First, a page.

Quick fix sleep aids such as pacifiers do not help your child long term as they form dependencies that cannot continue into adulthood. Please go to our post Avoid Quick Fix Sleep Aids -They Will Not Help Your Baby in the Future to find out more.
There are tools you can use that support sleep and help you create an environment that is calm and secure for your baby. These 8 tools are: a bedtime ritual, a bedtime story, swaddling, thumb sucking, cuddling, night lights, black out blinds and thermometers.
One: Bedtime Ritual
Some sort of bedtime ritual is a very good idea. However, you must follow the same process every night. Consistency will help your baby understand that this is the time to wind down and go to sleep. Before you get going with this think about the fact that you will be doing this for many years to come. I recommend making the ritual as simple as possible and not including any quick fix sleep aids. More more info on quick fix sleep aids read our post Avoid Quick Fix Sleep Aids – They Will Not Help Your Baby in the Future. By keeping it simple it can be done anywhere or by anyone. So when you want to leave your baby with his grandparents or a babysitter they can easily follow the ritual. By not using quick fix sleep aids your baby will learn to self-comfort and soothe himself to sleep. Playing music to your baby, singing and reading to him are all lovely things to do and are very important for his development and creating a bond. I recommend doing these activities during the day and following a simple ritual at bedtime. This could start with a bath or a wash, and then some quiet time followed by a breastfeed or formula feed, then quiet time in the room that your baby is sleeping in. Before you take your baby into the room make sure that the curtains are drawn and the bedding is organised in a way that you can put your baby to bed with minimal fuss. Once your baby is in bed do or say the same thing every night. A kiss and saying something simple like “good night darling” or “sweet dreams” is a good way of doing this.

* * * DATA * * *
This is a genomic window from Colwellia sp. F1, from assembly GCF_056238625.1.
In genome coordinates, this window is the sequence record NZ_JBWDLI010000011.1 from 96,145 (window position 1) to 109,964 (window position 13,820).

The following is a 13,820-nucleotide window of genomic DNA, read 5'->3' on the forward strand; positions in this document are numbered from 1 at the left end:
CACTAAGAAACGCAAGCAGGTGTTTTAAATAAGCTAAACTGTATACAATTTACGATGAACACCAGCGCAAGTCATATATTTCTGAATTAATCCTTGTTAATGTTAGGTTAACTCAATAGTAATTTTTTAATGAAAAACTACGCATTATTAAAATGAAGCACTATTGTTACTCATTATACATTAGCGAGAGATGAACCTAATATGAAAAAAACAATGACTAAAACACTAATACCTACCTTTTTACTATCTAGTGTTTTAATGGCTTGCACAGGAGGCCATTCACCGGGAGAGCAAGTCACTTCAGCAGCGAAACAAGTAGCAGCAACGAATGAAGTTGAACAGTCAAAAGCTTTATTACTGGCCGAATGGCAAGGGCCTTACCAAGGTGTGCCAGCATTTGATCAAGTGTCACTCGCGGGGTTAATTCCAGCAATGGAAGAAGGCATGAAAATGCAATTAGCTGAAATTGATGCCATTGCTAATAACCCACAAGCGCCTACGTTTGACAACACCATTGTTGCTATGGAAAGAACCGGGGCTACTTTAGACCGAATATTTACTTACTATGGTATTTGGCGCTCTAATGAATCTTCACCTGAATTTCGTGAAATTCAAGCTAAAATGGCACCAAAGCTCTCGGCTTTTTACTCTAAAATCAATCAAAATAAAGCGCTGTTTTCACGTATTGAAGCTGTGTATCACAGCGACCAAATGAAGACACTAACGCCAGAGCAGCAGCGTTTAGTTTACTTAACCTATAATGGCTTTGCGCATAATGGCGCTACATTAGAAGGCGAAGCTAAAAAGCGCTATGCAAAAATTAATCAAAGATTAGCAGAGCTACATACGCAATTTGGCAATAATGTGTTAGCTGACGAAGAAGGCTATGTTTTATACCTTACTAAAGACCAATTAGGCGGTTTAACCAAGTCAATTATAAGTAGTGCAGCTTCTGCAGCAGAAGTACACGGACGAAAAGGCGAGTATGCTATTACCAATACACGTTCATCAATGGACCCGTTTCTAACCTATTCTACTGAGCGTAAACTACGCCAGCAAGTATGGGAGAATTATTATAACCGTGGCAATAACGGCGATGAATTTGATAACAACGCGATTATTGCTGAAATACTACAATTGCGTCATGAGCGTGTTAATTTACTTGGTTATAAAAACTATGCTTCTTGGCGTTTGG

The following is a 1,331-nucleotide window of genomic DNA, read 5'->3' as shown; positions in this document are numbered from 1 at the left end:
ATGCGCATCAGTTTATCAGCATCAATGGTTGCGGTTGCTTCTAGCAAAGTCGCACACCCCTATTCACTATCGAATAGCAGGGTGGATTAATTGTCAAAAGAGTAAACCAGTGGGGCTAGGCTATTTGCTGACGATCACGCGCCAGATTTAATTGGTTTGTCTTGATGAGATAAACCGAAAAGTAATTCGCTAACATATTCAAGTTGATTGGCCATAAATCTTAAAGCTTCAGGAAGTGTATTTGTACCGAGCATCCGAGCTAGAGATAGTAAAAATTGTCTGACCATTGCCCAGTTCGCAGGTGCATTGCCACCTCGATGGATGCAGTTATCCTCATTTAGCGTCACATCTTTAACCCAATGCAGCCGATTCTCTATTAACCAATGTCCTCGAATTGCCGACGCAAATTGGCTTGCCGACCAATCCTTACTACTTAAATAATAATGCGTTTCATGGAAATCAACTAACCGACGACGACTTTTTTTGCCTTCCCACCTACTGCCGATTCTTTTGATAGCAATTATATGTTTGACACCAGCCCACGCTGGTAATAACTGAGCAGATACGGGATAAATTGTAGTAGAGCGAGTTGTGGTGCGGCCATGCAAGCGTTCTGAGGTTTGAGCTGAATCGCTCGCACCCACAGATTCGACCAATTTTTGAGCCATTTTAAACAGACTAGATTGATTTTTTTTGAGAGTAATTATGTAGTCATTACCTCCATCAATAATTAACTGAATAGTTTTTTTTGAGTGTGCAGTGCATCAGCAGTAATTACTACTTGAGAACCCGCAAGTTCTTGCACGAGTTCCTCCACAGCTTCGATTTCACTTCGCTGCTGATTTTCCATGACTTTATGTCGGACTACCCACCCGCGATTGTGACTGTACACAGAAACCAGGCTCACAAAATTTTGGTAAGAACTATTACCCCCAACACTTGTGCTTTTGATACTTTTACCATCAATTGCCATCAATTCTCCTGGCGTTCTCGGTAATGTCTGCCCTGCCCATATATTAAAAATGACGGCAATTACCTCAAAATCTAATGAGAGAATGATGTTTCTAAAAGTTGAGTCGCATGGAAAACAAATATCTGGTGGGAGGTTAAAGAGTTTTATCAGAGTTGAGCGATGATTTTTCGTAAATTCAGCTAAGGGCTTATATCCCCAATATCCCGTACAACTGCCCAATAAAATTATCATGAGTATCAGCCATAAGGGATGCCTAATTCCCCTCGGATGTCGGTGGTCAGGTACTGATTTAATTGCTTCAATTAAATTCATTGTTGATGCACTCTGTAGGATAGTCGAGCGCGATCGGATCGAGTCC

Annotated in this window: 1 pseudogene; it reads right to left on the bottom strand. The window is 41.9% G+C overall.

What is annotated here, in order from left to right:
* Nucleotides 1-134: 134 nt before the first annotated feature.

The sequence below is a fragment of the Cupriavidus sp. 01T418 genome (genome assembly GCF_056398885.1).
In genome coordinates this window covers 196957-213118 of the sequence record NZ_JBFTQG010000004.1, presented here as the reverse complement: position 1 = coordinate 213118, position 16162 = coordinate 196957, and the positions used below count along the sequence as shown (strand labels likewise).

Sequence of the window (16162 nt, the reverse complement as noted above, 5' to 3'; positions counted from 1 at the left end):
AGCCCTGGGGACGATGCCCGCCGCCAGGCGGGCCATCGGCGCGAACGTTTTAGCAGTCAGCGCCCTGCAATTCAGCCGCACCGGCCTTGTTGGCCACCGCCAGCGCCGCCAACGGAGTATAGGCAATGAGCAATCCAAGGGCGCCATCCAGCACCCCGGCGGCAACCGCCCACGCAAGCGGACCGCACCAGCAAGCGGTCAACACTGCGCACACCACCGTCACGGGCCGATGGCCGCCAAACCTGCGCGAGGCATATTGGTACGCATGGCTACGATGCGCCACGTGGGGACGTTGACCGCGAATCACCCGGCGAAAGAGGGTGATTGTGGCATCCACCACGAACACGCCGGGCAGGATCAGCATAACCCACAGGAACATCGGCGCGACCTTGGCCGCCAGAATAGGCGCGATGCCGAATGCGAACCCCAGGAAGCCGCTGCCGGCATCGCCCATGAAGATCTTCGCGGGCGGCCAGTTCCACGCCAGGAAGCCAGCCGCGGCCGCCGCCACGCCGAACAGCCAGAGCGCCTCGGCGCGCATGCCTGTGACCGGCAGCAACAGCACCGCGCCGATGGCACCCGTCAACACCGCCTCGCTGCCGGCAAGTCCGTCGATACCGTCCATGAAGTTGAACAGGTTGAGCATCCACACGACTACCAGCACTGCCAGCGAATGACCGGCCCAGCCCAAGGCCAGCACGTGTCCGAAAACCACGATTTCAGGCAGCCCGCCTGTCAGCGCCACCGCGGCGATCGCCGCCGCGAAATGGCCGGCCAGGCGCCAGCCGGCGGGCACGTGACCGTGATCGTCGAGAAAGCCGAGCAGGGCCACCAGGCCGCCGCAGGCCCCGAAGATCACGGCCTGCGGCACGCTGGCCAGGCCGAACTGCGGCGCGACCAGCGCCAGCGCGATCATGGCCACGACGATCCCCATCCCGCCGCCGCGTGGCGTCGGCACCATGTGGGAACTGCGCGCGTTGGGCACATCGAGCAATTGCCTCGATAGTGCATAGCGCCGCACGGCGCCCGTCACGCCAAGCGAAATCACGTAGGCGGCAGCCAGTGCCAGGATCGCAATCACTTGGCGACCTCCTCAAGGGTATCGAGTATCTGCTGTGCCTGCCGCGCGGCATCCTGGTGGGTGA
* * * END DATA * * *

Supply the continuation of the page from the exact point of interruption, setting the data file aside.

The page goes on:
Two: Bedtime Story
If you would like to include a bedtime story as part of your baby’s bedtime ritual then you could read to your baby during quiet time before he goes to bed. Just make sure that you don’t read your baby to sleep.
Most newborns like to be swaddled and some babies still like to sleep like this at two months old and beyond. There is an advantage to swaddling your baby when he is under three months old. Until this age babies have no control over their arms and legs. They jerk involuntarily and this can disturb and wake them. If your baby doesn’t like to be swaddled then don’t force it. As your baby gets older he will choose not to be swaddled, as he will want to be able to move freely. Baby sleeping bags are a good option once your baby has given up swaddling. Babies can start rolling over from three months old so a sleeping bag will keep him nice and warm, as it will move with him. Baby sleeping bags are available in different togs (thicknesses) and you should layer your baby’s clothing under the sleeping bag in accordance to the temperature of the room your baby is sleeping in. Read our post How to Keep your Baby Warm at Night for more information on baby sleeping bags.